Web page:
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Tanzania Coffee Research Institute Releases New High-yielding Disease-resistant Coffee Varieties

Tanzania is Africa's fourth-largest coffee producer, trailing Kenya, Rwanda, Burundi, the Democratic Republic of the Congo, Zambia, Malawi, and Malawi. Tanzania is one of the few countries with the best coffee in the world.

Shivam Dwivedi
Tanzanian Coffee
Tanzanian Coffee

Tanzania Coffee Research Institute (TaCRI) has released new high-yielding disease-resistant coffee varieties for commercial production in an effort to boost the country's cash crop production. Among the varieties are grade 4 Robusta Coffee, a high-yielding large bean that is resistant to Coffee Wilt Disease (CWD). Other varieties include 19 Arabica hybrids, 15 of which are resistant to the Coffee Berry Borer (CBB).

Others include four compact resistant coffee bean varieties that are thought to produce high-quality coffee and are also suitable for high-density planting. The move is part of the Lyamungu-based institution's development of various coffee multiplication protocols.

"The development of drought-tolerant varieties is aimed at addressing climate change issues while also encouraging increased production of the cash crop in Tanzania," explained Dr. Damian Mtenga, Manager of TaCRI's Coffee Improvement Programme.

According to the breeder, such new varieties are intended to be used in areas where coffee was previously grown but abandoned due to a lack of adequate rainfall and irrigation water.

He also hinted at the release of at least three new coffee varieties in the near future.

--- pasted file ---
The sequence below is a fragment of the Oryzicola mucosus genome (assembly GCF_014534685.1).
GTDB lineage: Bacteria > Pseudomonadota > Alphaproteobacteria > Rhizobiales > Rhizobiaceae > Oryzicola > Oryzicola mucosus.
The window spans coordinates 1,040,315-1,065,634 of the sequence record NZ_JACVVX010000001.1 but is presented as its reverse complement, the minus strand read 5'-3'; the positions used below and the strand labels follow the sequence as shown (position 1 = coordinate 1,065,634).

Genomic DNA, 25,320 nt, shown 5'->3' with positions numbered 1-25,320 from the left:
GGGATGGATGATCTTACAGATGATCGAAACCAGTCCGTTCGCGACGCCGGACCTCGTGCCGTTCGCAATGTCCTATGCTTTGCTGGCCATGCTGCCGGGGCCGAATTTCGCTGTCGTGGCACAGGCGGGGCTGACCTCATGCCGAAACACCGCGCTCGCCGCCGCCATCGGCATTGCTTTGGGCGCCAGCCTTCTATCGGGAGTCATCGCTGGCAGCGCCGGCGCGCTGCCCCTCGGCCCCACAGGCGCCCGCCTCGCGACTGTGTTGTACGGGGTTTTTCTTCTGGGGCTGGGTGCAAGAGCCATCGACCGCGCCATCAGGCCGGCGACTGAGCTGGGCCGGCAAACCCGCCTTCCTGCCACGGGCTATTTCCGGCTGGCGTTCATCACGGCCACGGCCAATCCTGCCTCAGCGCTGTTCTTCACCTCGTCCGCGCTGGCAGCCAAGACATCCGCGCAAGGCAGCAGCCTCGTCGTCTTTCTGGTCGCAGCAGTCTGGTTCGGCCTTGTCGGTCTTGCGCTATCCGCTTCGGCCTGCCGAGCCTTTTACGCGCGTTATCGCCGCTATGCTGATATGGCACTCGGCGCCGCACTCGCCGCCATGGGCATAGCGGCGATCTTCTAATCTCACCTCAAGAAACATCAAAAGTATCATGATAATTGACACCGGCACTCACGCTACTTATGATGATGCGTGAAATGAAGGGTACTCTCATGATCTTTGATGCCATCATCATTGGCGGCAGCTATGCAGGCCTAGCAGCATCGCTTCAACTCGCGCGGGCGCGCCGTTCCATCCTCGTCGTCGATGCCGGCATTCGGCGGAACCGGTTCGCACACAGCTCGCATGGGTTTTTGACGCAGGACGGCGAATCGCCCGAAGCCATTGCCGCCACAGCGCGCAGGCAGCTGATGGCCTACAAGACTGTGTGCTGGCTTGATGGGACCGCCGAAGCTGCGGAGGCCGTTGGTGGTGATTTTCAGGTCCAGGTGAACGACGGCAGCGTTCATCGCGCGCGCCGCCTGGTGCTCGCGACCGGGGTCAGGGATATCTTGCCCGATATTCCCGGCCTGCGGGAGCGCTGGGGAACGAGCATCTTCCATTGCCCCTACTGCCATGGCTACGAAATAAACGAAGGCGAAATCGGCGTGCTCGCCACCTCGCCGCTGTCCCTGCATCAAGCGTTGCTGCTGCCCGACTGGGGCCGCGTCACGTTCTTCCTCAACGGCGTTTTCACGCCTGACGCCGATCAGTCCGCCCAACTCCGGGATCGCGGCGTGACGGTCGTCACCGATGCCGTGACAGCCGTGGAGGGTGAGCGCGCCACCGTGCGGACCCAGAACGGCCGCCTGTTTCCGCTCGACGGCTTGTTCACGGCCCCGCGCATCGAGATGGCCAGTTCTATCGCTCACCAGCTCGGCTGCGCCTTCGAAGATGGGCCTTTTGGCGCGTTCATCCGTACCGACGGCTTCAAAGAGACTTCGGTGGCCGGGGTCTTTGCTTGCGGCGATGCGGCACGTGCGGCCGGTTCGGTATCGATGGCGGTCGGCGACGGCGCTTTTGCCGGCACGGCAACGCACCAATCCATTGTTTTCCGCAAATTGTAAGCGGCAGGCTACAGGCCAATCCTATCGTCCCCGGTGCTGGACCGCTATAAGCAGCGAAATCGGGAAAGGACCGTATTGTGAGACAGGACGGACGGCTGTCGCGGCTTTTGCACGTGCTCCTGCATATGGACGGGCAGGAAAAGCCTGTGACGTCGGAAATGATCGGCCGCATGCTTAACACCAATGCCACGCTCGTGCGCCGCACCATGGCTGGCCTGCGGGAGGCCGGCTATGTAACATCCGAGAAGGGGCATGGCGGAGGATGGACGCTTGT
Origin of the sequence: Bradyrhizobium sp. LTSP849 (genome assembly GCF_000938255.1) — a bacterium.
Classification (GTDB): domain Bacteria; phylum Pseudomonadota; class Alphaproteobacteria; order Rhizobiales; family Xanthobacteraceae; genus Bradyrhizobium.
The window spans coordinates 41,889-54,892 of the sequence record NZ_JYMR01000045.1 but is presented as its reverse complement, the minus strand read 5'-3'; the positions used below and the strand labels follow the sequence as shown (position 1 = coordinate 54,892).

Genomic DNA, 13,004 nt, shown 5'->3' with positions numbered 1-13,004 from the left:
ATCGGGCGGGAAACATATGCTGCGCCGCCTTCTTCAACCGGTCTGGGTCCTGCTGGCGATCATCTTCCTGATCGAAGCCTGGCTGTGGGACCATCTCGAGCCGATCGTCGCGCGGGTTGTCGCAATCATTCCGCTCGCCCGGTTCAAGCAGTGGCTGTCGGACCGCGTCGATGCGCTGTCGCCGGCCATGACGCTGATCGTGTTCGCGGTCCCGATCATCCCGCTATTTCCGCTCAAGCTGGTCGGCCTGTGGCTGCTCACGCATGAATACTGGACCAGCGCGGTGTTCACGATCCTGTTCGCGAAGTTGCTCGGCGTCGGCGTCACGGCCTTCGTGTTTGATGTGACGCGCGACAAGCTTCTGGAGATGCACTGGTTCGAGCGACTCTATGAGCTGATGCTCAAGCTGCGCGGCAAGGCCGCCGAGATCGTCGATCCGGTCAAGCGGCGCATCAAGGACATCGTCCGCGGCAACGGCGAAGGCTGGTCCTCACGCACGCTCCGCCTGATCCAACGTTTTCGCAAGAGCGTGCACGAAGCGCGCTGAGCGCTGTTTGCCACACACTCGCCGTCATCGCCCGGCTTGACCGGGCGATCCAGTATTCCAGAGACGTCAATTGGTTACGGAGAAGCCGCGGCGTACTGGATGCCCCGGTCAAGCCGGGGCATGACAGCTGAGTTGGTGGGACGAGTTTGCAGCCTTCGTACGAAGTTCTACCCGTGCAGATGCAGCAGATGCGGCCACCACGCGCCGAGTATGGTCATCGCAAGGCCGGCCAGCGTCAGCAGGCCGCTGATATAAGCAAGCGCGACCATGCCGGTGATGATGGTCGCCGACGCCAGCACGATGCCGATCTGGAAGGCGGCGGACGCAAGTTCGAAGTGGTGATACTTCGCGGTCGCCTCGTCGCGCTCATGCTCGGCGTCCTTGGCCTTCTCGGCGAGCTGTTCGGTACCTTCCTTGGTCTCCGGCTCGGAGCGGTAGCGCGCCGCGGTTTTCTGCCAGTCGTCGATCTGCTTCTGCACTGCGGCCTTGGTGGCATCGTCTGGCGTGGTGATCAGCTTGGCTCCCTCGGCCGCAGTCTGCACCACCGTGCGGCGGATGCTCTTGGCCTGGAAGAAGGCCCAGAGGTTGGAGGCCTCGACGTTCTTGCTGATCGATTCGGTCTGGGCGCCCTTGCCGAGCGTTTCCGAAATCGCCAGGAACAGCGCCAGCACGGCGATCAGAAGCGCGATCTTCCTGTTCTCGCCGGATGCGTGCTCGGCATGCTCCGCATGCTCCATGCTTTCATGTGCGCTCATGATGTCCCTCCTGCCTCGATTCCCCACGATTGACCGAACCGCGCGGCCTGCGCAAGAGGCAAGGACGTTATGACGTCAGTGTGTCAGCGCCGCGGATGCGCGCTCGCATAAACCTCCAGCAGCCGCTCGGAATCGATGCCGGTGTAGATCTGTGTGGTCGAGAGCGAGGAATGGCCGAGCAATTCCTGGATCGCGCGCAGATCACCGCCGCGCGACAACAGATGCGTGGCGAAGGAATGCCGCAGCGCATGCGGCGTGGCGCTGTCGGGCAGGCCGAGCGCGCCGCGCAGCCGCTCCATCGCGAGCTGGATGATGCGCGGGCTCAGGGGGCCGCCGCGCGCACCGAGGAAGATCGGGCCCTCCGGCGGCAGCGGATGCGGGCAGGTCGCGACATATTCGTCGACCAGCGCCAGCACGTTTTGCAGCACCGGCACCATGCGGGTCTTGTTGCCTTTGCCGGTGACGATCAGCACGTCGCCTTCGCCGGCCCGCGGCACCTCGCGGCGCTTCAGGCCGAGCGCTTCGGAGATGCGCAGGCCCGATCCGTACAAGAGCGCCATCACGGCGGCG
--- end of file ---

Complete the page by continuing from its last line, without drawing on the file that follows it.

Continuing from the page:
"Tanzania is one of the few countries with the best coffee in the world," said the coffee connoisseur, "but the introduction of such new varieties results in consistently good, mild coffees with a well-balanced acidity."

Coffee consumption in Tanzania accounts for between 7% and 10% of total coffee production in Tanzania. According to the Daily News, 90% of the coffee is sourced from small-scale farmers, with the remaining 10% coming from large-scale planters.

Tanzania is Africa's fourth-largest coffee producer, trailing Kenya, Rwanda, Burundi, the Democratic Republic of the Congo, Zambia, Malawi, and Malawi.

However, the East African nation is thought to be the continent's leader in the production of Arabica coffee, a well-known coffee variety that is in high demand in the United States of America and Japan.

TaCRI was founded in 2000 with the goal of revitalizing the Tanzania coffee industry by emphasizing the role of stakeholder-led and client-demand-driven research for development.

The Institute provides a critical public service to stakeholders in the country's coffee industry by providing coffee producers with relevant and practical technological innovations and advice not only to improve productivity and quality, but also to increase coffee producers' profitability and livelihoods, as well as Tanzanian coffee's competitiveness on the global market.

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